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The Crisis CIO: Lessons Learned with Dave McDonald, Part 2

The Crisis CIO: Lessons Learned with Dave McDonald, Part 2

Dave discusses what we have learned from the COVID19 crisis and how it will better prepare us for future crisis.

Table of Contents

  • [01:24] Lessons Learned and Recommendations in the Time of COVID19
  • [07:12] Lessons Learned From Robust War Games and Drills
  • [14:26] Lessons Learned That Helped in Dealing With Adversary
  • [22:43] A Significant Change Based on Lessons Learned From COVID19
  • About Our Guest

Lessons Learned and Recommendations in the Time of COVID19

Dave: Hey, greetings to everybody. I'm amazed you asked me back for a second session. We rambled around on a lot of good stuff but I really enjoy the interaction with your team, Eric.

Eric: You got the juices flowing and you're near the ocean. I mean, how could we not have you back in?

Arika: Yes, we're hoping that when all COVID's over, it means you'll invite us out to Hawaii, so that's strategically why we invited you back.

Dave: You guys are keeping me from my race down to Ala Moana Beach Park and sneak into the ocean to get my swim in. I think we were talking in the last session about work-life balance. I need to take some of my own advice there. But really happy to be back with you.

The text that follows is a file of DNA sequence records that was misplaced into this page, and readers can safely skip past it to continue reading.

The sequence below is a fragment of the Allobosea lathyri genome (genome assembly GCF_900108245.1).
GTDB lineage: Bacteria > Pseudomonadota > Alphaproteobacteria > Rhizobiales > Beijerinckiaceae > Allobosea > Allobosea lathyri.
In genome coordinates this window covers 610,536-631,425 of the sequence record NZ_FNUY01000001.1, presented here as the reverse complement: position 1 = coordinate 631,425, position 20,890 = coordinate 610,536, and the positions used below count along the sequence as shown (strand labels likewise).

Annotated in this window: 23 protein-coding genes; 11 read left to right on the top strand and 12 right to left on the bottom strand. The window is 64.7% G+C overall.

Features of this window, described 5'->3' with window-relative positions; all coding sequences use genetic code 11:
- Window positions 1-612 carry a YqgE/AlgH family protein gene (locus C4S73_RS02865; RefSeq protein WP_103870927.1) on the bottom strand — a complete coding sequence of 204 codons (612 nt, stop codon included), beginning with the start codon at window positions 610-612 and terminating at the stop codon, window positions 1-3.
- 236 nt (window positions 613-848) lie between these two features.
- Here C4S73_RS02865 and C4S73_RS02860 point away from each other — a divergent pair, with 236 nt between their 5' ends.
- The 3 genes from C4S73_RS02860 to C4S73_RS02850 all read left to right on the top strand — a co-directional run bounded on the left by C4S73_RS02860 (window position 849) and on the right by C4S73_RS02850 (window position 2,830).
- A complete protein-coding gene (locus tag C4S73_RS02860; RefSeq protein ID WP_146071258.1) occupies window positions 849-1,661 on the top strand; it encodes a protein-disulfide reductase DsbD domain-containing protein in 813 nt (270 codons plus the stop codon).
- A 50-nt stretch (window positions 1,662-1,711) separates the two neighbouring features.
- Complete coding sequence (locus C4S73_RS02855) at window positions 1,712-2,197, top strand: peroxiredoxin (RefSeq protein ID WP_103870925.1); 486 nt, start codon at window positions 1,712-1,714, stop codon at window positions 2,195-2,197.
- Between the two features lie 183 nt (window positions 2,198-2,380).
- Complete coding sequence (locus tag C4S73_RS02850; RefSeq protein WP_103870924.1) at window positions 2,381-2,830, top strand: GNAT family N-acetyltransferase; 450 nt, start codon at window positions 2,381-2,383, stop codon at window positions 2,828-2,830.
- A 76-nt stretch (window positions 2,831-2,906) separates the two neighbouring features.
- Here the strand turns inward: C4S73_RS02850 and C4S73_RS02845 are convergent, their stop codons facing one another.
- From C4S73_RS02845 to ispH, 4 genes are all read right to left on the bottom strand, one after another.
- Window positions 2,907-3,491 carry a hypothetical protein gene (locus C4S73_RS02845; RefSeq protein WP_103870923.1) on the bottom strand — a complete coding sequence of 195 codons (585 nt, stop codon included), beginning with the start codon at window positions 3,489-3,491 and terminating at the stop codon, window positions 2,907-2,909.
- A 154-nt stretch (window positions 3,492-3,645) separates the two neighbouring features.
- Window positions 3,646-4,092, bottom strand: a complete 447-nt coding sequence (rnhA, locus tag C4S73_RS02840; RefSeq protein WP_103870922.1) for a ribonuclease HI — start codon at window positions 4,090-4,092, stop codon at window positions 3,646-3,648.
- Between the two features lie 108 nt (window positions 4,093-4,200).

Eric: I don't feel guilty about holding you back from the beach right now as I'm stuck in the middle of Maryland. Anyway, we wanted to have you back, talk a little bit about lessons learned, recommendations. We're in the time of COVID-19. What have you seen so far? What are your recommendations? Obviously nobody had the crystal ball, but now we kind of know how we've been impacted. What would you do differently?

Dave: Yes, so it's an interesting way to come at the question, sort of the what would you do or what would you have done differently?

Lessons Learned to Help Us Prepare for the Future

Eric: Yes, if we knew. Nobody could have known. We're not blaming anybody, but if you knew. Now that we know, how do we prepare for the future? What do we do differently?

Dave: So I guess a couple of things on that. That's a great way to start is ponder, look in the rearview mirror and say, "Man, what did I miss? What are those things we could have been doing to be vastly better prepared for something as extreme, and weird, and complex as this?" So I'll get at a couple of details, and some of these at the risk of being a bit obvious.

Dave: In our culture, I won't speak for everybody's culture, but I think I'm fairly safe in saying across large parts of the DOD and the government world, we've had a tendency to kind of hand wave at COOP, right? Continuity of Operations.

Dave: At the risk of being a little bit self-revealing, I don't think anybody would really have much of surprise with this. COOP is one of those things when IGs come to town, when the Defense Threat Reduction Agency comes to town, they say, "Hey, show us your COOP plan." It's one of those required staff mandatory compliance things.